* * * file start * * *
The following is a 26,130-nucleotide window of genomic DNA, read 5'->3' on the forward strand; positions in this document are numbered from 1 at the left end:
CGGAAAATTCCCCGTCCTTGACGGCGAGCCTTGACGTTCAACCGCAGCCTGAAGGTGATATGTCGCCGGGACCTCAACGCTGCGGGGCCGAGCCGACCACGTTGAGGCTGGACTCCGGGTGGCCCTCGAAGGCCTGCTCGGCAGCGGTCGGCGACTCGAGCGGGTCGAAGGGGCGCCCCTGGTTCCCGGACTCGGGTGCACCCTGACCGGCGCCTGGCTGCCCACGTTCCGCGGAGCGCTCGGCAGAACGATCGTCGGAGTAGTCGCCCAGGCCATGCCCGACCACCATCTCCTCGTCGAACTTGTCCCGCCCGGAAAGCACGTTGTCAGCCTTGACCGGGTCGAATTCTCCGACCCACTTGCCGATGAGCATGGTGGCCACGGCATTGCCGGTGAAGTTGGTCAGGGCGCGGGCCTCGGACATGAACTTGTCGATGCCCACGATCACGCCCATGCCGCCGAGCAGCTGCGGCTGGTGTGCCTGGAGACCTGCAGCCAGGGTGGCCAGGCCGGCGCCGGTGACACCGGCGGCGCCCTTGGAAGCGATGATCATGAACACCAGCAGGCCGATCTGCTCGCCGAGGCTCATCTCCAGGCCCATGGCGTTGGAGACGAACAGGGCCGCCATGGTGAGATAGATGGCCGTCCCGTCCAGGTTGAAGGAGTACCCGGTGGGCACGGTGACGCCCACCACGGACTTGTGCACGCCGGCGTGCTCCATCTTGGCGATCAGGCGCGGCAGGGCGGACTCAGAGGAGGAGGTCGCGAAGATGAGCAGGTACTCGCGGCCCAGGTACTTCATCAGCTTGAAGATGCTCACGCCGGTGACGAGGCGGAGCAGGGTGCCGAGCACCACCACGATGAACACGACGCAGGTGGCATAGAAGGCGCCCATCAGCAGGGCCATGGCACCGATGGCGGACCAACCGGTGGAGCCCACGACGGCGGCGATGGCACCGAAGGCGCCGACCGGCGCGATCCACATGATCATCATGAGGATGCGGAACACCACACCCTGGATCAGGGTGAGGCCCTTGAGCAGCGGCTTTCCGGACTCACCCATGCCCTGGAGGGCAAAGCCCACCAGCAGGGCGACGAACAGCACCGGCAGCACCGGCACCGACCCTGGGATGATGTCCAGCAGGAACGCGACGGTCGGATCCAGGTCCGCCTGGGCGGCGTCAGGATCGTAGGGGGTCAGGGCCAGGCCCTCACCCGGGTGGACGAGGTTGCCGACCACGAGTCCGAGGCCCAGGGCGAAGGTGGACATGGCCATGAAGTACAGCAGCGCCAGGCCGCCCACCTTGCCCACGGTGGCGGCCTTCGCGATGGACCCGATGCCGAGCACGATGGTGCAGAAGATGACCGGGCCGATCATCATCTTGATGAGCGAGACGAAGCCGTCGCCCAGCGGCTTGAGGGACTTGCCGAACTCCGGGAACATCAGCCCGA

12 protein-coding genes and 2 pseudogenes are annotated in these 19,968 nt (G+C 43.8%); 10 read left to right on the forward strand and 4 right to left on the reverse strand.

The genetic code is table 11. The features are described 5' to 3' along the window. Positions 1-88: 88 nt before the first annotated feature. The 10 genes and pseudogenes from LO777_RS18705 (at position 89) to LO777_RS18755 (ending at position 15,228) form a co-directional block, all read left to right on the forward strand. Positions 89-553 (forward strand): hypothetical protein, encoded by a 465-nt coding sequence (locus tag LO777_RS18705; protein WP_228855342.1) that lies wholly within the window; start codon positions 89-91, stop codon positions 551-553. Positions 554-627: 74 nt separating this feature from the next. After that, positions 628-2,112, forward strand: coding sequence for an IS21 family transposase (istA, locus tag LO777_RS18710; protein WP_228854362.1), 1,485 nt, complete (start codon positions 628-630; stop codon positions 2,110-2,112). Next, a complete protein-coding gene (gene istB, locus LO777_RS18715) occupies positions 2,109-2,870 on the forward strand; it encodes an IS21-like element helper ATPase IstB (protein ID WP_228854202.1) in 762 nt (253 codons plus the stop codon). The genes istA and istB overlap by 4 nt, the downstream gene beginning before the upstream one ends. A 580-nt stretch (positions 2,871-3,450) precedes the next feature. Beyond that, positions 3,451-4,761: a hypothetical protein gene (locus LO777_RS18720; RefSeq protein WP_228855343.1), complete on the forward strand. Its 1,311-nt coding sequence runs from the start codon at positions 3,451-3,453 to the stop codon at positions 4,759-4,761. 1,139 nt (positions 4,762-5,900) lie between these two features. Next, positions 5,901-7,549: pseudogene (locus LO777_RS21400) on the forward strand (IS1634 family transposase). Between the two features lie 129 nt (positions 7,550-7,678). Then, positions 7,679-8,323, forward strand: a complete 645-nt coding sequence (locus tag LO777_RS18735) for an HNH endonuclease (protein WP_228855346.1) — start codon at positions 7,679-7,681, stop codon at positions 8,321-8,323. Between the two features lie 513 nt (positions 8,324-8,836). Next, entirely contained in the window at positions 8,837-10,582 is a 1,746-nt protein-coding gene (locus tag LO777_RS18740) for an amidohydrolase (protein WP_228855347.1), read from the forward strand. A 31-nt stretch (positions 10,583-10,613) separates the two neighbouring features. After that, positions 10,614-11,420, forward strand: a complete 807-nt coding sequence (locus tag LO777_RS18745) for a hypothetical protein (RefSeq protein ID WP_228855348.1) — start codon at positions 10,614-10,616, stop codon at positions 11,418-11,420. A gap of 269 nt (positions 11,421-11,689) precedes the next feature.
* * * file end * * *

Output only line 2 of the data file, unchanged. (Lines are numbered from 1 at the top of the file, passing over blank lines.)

CGGAAAATTCCCCGTCCTTGACGGCGAGCCTTGACGTTCAACCGCAGCCTGAAGGTGATATGTCGCCGGGACCTCAACGCTGCGGGGCCGAGCCGACCACGTTGAGGCTGGACTCCGGGTGGCCCTCGAAGGCCTGCTCGGCAGCGGTCGGCGACTCGAGCGGGTCGAAGGGGCGCCCCTGGTTCCCGGACTCGGGTGCACCCTGACCGGCGCCTGGCTGCCCACGTTCCGCGGAGCGCTCGGCAGAACGATCGTCGGAGTAGTCGCCCAGGCCATGCCCGACCACCATCTCCTCGTCGAACTTGTCCCGCCCGGAAAGCACGTTGTCAGCCTTGACCGGGTCGAATTCTCCGACCCACTTGCCGATGAGCATGGTGGCCACGGCATTGCCGGTGAAGTTGGTCAGGGCGCGGGCCTCGGACATGAACTTGTCGATGCCCACGATCACGCCCATGCCGCCGAGCAGCTGCGGCTGGTGTGCCTGGAGACCTGCAGCCAGGGTGGCCAGGCCGGCGCCGGTGACACCGGCGGCGCCCTTGGAAGCGATGATCATGAACACCAGCAGGCCGATCTGCTCGCCGAGGCTCATCTCCAGGCCCATGGCGTTGGAGACGAACAGGGCCGCCATGGTGAGATAGATGGCCGTCCCGTCCAGGTTGAAGGAGTACCCGGTGGGCACGGTGACGCCCACCACGGACTTGTGCACGCCGGCGTGCTCCATCTTGGCGATCAGGCGCGGCAGGGCGGACTCAGAGGAGGAGGTCGCGAAGATGAGCAGGTACTCGCGGCCCAGGTACTTCATCAGCTTGAAGATGCTCACGCCGGTGACGAGGCGGAGCAGGGTGCCGAGCACCACCACGATGAACACGACGCAGGTGGCATAGAAGGCGCCCATCAGCAGGGCCATGGCACCGATGGCGGACCAACCGGTGGAGCCCACGACGGCGGCGATGGCACCGAAGGCGCCGACCGGCGCGATCCACATGATCATCATGAGGATGCGGAACACCACACCCTGGATCAGGGTGAGGCCCTTGAGCAGCGGCTTTCCGGACTCACCCATGCCCTGGAGGGCAAAGCCCACCAGCAGGGCGACGAACAGCACCGGCAGCACCGGCACCGACCCTGGGATGATGTCCAGCAGGAACGCGACGGTCGGATCCAGGTCCGCCTGGGCGGCGTCAGGATCGTAGGGGGTCAGGGCCAGGCCCTCACCCGGGTGGACGAGGTTGCCGACCACGAGTCCGAGGCCCAGGGCGAAGGTGGACATGGCCATGAAGTACAGCAGCGCCAGGCCGCCCACCTTGCCCACGGTGGCGGCCTTCGCGATGGACCCGATGCCGAGCACGATGGTGCAGAAGATGACCGGGCCGATCATCATCTTGATGAGCGAGACGAAGCCGTCGCCCAGCGGCTTGAGGGACTTGCCGAACTCCGGGAACATCAGCCCGA